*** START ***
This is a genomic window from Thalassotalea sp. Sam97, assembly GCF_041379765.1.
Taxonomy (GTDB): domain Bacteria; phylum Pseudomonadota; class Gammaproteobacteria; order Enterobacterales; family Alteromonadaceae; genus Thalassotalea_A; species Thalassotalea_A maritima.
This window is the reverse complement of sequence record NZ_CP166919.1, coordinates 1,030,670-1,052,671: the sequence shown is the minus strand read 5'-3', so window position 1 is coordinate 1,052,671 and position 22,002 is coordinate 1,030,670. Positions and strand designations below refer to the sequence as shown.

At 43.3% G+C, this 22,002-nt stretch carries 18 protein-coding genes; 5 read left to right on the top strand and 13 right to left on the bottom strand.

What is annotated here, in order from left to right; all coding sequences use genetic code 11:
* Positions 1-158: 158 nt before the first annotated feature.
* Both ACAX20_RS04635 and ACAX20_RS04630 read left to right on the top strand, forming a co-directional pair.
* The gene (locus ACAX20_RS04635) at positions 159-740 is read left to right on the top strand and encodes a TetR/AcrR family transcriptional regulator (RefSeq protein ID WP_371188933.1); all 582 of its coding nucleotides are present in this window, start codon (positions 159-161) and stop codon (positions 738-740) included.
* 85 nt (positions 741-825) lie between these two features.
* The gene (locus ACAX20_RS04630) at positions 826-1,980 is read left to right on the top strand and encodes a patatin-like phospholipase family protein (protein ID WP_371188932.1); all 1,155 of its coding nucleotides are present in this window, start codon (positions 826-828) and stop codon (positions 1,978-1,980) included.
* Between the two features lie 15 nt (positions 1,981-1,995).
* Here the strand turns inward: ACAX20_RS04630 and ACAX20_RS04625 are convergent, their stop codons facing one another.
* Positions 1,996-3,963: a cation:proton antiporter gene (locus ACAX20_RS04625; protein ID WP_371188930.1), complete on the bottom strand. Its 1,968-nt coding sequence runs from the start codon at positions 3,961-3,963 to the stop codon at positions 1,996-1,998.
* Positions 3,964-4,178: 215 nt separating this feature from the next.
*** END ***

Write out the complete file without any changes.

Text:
This is a genomic window from Thalassotalea sp. Sam97, assembly GCF_041379765.1.
Taxonomy (GTDB): domain Bacteria; phylum Pseudomonadota; class Gammaproteobacteria; order Enterobacterales; family Alteromonadaceae; genus Thalassotalea_A; species Thalassotalea_A maritima.
This window is the reverse complement of sequence record NZ_CP166919.1, coordinates 1,030,670-1,052,671: the sequence shown is the minus strand read 5'-3', so window position 1 is coordinate 1,052,671 and position 22,002 is coordinate 1,030,670. Positions and strand designations below refer to the sequence as shown.

At 43.3% G+C, this 22,002-nt stretch carries 18 protein-coding genes; 5 read left to right on the top strand and 13 right to left on the bottom strand.

What is annotated here, in order from left to right; all coding sequences use genetic code 11:
* Positions 1-158: 158 nt before the first annotated feature.
* Both ACAX20_RS04635 and ACAX20_RS04630 read left to right on the top strand, forming a co-directional pair.
* The gene (locus ACAX20_RS04635) at positions 159-740 is read left to right on the top strand and encodes a TetR/AcrR family transcriptional regulator (RefSeq protein ID WP_371188933.1); all 582 of its coding nucleotides are present in this window, start codon (positions 159-161) and stop codon (positions 738-740) included.
* 85 nt (positions 741-825) lie between these two features.
* The gene (locus ACAX20_RS04630) at positions 826-1,980 is read left to right on the top strand and encodes a patatin-like phospholipase family protein (protein ID WP_371188932.1); all 1,155 of its coding nucleotides are present in this window, start codon (positions 826-828) and stop codon (positions 1,978-1,980) included.
* Between the two features lie 15 nt (positions 1,981-1,995).
* Here the strand turns inward: ACAX20_RS04630 and ACAX20_RS04625 are convergent, their stop codons facing one another.
* Positions 1,996-3,963: a cation:proton antiporter gene (locus ACAX20_RS04625; protein ID WP_371188930.1), complete on the bottom strand. Its 1,968-nt coding sequence runs from the start codon at positions 3,961-3,963 to the stop codon at positions 1,996-1,998.
* Positions 3,964-4,178: 215 nt separating this feature from the next.